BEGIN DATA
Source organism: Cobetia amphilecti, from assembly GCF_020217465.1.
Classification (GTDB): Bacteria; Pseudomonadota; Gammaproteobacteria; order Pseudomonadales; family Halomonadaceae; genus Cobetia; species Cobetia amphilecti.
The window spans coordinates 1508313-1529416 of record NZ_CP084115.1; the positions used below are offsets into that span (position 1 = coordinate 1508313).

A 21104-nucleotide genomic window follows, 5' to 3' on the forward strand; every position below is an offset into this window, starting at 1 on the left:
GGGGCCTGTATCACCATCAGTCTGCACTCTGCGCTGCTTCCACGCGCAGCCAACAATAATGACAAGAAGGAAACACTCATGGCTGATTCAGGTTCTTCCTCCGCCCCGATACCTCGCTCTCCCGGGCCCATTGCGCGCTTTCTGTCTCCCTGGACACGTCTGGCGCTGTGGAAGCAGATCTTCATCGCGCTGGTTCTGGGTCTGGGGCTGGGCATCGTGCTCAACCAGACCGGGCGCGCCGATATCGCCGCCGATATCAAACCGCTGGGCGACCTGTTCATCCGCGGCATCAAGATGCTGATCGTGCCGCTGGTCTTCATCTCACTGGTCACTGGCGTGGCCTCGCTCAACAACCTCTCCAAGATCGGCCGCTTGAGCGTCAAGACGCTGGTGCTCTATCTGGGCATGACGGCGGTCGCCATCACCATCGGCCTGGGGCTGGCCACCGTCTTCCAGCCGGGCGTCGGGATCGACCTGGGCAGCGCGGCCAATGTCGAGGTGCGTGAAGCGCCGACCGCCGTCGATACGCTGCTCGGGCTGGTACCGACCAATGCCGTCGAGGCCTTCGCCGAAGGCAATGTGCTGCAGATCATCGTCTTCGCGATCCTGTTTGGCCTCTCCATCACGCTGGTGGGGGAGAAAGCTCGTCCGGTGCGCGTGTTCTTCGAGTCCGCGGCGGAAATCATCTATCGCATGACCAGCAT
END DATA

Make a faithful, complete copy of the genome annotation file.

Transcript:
Source organism: Cobetia amphilecti, from assembly GCF_020217465.1.
Classification (GTDB): Bacteria; Pseudomonadota; Gammaproteobacteria; order Pseudomonadales; family Halomonadaceae; genus Cobetia; species Cobetia amphilecti.
The window spans coordinates 1508313-1529416 of record NZ_CP084115.1; the positions used below are offsets into that span (position 1 = coordinate 1508313).

A 21104-nucleotide genomic window follows, 5' to 3' on the forward strand; every position below is an offset into this window, starting at 1 on the left:
GGGGCCTGTATCACCATCAGTCTGCACTCTGCGCTGCTTCCACGCGCAGCCAACAATAATGACAAGAAGGAAACACTCATGGCTGATTCAGGTTCTTCCTCCGCCCCGATACCTCGCTCTCCCGGGCCCATTGCGCGCTTTCTGTCTCCCTGGACACGTCTGGCGCTGTGGAAGCAGATCTTCATCGCGCTGGTTCTGGGTCTGGGGCTGGGCATCGTGCTCAACCAGACCGGGCGCGCCGATATCGCCGCCGATATCAAACCGCTGGGCGACCTGTTCATCCGCGGCATCAAGATGCTGATCGTGCCGCTGGTCTTCATCTCACTGGTCACTGGCGTGGCCTCGCTCAACAACCTCTCCAAGATCGGCCGCTTGAGCGTCAAGACGCTGGTGCTCTATCTGGGCATGACGGCGGTCGCCATCACCATCGGCCTGGGGCTGGCCACCGTCTTCCAGCCGGGCGTCGGGATCGACCTGGGCAGCGCGGCCAATGTCGAGGTGCGTGAAGCGCCGACCGCCGTCGATACGCTGCTCGGGCTGGTACCGACCAATGCCGTCGAGGCCTTCGCCGAAGGCAATGTGCTGCAGATCATCGTCTTCGCGATCCTGTTTGGCCTCTCCATCACGCTGGTGGGGGAGAAAGCTCGTCCGGTGCGCGTGTTCTTCGAGTCCGCGGCGGAAATCATCTATCGCATGACCAGCAT